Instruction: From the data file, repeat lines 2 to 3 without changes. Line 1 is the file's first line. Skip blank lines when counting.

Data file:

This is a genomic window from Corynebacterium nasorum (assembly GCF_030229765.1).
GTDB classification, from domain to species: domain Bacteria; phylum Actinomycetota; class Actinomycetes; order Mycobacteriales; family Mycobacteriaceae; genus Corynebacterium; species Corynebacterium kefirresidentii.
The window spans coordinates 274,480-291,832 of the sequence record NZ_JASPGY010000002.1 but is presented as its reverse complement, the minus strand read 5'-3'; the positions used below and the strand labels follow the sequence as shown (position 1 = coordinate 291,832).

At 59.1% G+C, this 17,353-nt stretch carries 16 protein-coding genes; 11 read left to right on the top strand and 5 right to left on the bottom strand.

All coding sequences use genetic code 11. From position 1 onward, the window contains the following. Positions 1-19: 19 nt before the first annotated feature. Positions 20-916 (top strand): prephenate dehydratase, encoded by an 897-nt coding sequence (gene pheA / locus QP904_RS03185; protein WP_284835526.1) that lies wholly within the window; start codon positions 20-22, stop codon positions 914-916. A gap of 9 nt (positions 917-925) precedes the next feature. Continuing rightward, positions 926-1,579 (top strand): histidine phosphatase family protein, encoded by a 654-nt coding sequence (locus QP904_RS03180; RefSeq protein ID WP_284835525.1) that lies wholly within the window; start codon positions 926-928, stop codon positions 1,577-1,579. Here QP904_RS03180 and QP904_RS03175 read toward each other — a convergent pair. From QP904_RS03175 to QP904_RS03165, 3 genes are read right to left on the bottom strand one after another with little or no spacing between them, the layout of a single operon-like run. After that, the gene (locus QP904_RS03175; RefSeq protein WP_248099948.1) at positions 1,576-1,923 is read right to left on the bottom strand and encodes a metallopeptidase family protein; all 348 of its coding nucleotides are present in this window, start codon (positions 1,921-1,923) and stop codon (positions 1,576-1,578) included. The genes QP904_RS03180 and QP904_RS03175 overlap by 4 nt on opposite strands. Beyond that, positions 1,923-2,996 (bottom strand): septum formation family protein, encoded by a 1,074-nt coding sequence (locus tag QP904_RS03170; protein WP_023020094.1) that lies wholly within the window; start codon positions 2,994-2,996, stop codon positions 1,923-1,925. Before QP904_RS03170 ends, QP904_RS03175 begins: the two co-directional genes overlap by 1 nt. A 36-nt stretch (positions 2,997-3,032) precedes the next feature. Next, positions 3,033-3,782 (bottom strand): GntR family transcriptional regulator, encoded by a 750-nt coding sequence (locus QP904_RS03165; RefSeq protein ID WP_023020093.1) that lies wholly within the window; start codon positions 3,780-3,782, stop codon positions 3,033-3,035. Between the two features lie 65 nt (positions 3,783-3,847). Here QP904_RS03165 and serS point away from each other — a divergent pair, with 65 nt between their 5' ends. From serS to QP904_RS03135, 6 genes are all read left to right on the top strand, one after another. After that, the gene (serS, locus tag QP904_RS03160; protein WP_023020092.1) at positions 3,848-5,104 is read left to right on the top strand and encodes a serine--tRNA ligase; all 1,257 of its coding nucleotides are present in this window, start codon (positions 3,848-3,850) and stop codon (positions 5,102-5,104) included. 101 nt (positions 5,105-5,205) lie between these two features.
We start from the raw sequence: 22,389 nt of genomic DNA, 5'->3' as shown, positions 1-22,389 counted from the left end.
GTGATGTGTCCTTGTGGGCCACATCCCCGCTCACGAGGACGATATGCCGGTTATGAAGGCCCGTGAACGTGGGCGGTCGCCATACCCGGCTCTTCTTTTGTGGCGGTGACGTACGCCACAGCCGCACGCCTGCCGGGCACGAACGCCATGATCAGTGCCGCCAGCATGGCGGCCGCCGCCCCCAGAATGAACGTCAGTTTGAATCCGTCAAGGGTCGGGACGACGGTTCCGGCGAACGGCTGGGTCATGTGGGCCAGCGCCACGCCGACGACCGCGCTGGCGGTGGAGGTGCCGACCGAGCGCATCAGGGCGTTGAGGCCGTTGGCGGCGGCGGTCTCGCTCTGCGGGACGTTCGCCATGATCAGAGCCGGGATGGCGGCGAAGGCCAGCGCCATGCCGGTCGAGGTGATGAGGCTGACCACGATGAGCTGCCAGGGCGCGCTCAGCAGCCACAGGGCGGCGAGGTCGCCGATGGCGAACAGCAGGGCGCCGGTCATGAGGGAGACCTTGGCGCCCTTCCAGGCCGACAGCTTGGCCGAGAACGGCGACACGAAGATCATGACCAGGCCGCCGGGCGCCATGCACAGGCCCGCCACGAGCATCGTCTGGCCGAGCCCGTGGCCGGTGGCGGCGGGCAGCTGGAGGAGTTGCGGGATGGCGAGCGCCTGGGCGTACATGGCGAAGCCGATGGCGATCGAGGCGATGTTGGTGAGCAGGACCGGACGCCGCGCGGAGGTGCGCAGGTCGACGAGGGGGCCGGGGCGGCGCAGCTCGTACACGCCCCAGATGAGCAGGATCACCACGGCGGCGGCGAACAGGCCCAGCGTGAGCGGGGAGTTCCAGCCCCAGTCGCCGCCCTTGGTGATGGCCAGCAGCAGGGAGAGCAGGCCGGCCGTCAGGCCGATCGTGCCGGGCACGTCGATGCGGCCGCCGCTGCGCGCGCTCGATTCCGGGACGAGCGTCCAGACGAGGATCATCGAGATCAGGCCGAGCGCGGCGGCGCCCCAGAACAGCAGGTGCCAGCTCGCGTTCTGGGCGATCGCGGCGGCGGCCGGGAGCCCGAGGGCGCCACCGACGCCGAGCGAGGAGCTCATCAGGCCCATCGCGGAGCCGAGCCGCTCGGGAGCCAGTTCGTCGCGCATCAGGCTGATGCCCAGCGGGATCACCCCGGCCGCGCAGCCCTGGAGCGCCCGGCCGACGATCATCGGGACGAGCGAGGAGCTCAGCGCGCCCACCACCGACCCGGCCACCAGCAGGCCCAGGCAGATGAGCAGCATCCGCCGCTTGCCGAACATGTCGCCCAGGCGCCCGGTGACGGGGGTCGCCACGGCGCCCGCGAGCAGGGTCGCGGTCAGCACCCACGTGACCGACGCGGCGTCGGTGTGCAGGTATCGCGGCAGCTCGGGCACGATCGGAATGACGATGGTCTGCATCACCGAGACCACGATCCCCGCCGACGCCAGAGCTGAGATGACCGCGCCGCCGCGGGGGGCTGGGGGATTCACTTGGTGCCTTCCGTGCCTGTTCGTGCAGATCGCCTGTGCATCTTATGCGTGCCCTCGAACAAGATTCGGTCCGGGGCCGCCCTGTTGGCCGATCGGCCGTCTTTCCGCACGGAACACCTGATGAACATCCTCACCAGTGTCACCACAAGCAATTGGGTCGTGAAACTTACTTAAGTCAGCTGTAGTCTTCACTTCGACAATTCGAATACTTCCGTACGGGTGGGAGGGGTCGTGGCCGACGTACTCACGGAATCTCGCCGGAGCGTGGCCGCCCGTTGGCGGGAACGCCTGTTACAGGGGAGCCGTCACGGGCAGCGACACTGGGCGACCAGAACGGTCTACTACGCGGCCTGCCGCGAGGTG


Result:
GTDB classification, from domain to species: domain Bacteria; phylum Actinomycetota; class Actinomycetes; order Mycobacteriales; family Mycobacteriaceae; genus Corynebacterium; species Corynebacterium kefirresidentii.
The window spans coordinates 274,480-291,832 of the sequence record NZ_JASPGY010000002.1 but is presented as its reverse complement, the minus strand read 5'-3'; the positions used below and the strand labels follow the sequence as shown (position 1 = coordinate 291,832).